State of decay

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State of decay
By Helle Dale
December 19, 2007
When Newt Gingrich launched his frontal assault on the State Department in 2003, in the
context of the Iraq crisis, a lot of people applauded. "Without bold dramatic change at the
State Department, the United States will soon find itself on the defensive everywhere
except militarily. In the long run that is a very dangerous position for the world's leading
democracy to be in. Indeed in the long run that is an unsustainable position." Four years
later, you have to admire the man's prescience.
Not long after Mr. Gingrich broached the subject, Congress mandated a review of the
State Department's structure and the effectiveness of U.S. foreign aid, oversight of which
today is one of the functions of the department. In 2004 and 2005, a commission was set
up to make recommendations and the fruit of its labors was published earlier this month
in "Beyond Assistance: Helping to Enhance the Livelihood of People around the Globe."
(The subtitle adds up to the acronym HELP.) The report comes out at a time when debate
within the foreign policy community is centered on the concept of "smart power" — a
Joseph Nye-ish term that is also the title of a new report by the Center for Strategic and
International Studies. The concept of smart power has been embraced by Secretary of
Defense Robert Gates, among others, who called for a "dramatic increase in spending on
the civilian instruments of national security — diplomacy, strategic communication,
foreign assistance, civic action and economic reconstruction and development."
But how to achieve government-wide coordination of all these elements? The HELP
commissioners provide two main options for State Department reform: One would
remove foreign assistance from the department and make it a cabinet-level agency,
greatly elevating its status and funding. This would effectively undo the reforms of
Secretary of State Condoleezza Rice, who has brought the U.S. Agency for International
Development into State, precisely in the name of policy integration.
The other option, supported by the majority of commissioners, would elevate the State
Department into a super department, with four subcabinet-level agencies that would
report to the secretary. The four are: trade and long-term development; humanitarian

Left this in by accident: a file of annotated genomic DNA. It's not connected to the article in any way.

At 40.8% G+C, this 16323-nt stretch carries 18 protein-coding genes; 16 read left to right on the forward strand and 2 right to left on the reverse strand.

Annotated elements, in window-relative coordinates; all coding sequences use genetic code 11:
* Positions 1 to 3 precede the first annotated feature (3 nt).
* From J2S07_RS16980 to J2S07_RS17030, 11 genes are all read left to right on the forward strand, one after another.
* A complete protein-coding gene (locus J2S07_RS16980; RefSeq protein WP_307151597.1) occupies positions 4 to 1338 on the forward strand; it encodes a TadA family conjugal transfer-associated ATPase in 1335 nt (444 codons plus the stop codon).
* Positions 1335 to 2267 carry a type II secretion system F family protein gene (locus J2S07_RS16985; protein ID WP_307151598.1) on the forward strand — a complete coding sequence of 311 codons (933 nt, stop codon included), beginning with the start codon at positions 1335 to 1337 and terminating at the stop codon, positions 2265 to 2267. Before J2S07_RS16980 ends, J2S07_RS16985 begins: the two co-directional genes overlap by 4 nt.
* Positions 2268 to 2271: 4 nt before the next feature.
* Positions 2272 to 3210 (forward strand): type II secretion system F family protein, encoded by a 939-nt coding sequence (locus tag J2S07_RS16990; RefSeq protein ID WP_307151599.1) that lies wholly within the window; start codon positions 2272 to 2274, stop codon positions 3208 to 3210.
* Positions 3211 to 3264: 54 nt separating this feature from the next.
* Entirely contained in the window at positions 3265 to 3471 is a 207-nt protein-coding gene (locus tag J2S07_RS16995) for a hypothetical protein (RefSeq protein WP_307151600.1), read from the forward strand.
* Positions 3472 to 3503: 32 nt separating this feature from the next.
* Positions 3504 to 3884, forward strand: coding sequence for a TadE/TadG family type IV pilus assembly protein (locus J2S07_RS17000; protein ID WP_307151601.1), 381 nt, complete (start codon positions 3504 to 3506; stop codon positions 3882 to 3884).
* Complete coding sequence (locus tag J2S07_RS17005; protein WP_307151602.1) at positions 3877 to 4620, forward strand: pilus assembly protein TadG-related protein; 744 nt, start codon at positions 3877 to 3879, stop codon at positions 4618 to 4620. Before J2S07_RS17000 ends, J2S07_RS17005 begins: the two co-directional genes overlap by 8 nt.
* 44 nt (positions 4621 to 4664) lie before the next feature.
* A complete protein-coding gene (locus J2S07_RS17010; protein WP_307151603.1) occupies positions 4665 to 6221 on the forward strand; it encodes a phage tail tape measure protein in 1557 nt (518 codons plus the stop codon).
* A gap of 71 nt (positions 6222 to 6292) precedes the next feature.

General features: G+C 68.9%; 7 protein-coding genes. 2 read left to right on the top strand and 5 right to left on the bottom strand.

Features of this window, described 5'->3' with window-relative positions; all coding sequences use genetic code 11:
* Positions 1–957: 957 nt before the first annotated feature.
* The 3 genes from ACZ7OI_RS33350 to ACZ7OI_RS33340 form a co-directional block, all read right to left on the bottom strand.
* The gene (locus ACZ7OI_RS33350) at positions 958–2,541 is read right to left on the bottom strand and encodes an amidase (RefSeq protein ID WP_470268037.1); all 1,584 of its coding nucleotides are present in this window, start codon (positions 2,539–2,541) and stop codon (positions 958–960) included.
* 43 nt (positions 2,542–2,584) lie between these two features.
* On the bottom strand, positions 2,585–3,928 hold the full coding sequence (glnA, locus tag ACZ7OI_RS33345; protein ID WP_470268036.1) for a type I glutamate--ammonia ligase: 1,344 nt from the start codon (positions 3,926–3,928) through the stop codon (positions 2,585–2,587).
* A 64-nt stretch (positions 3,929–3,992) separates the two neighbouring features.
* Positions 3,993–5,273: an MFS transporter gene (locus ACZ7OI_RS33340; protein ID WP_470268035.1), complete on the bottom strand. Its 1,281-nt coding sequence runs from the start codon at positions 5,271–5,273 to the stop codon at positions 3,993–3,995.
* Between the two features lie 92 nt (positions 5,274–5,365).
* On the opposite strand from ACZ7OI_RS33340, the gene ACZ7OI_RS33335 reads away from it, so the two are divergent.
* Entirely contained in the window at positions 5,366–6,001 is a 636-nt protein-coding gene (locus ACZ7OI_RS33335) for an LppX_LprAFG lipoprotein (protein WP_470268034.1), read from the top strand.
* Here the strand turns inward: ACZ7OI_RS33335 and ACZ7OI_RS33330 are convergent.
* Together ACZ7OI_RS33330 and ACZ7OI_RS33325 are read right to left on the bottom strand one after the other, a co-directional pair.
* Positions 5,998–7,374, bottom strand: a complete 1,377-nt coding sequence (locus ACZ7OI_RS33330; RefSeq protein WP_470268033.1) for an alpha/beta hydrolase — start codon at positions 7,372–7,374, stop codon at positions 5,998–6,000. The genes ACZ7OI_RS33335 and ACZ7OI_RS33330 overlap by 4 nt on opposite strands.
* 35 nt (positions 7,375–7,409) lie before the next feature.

crisis and post-conflict states; political and security affairs; and public diplomacy.
It is clear, though, from the experience of the past seven years, that unless the
bureaucratic and political culture of the State Department undergoes fundamental change
and actually becomes responsive to the sitting administration, it is a poor candidate to
take on even more responsibilities. In fact, as matters stand today, it might be a better
idea to shrink the State Department and limit it to the running of U.S. embassies. This
would mean that foreign policy would be set in the Oval Office and the National Security
Council, and that other functions would stand alone again, as they did under USAID and
the U.S. Information Agency.
As far as foreign aid is concerned — a crucial component of "soft power" — the problem
is, as correctly identified by the HELP commission, that billions of U.S. dollars have
been spent on foreign assistance with very little or no change in poverty worldwide. The
commission recognizes the good governance approach of the Millennium Challenge
Account as the only one that holds the promise of sustainable progress, which is the good
news. The bad news is that Congress has been busy cutting funding for the MCA. The
Senate has proposed to come up with just half of the president's $3 billion request for the
account. As it is, the MCA represents a mere 10 percent of the U.S. foreign aid budget.
As Sheila Herrington at the Center for Global Development noted in her blog, the HELP
commissioners use the MCA as an example of good development assistance that meets
their criteria for country-led development. The underlying problem, also identified by the
HELP commissioners, may be that the timeline for the definition of success is too short
— reflecting impatience, which in the context of foreign policy has an awfully familiar
ring to it.
You do not have to agree with the conclusions to acknowledge the fact that the structure
of the State Department and the fundamental assumptions of U.S. foreign policy, foreign
aid and international and public diplomacy have to go hand-in-hand. Democrats and
Republicans will come up with different visions, but with a presidential campaign
gearing up, there is no time like the present.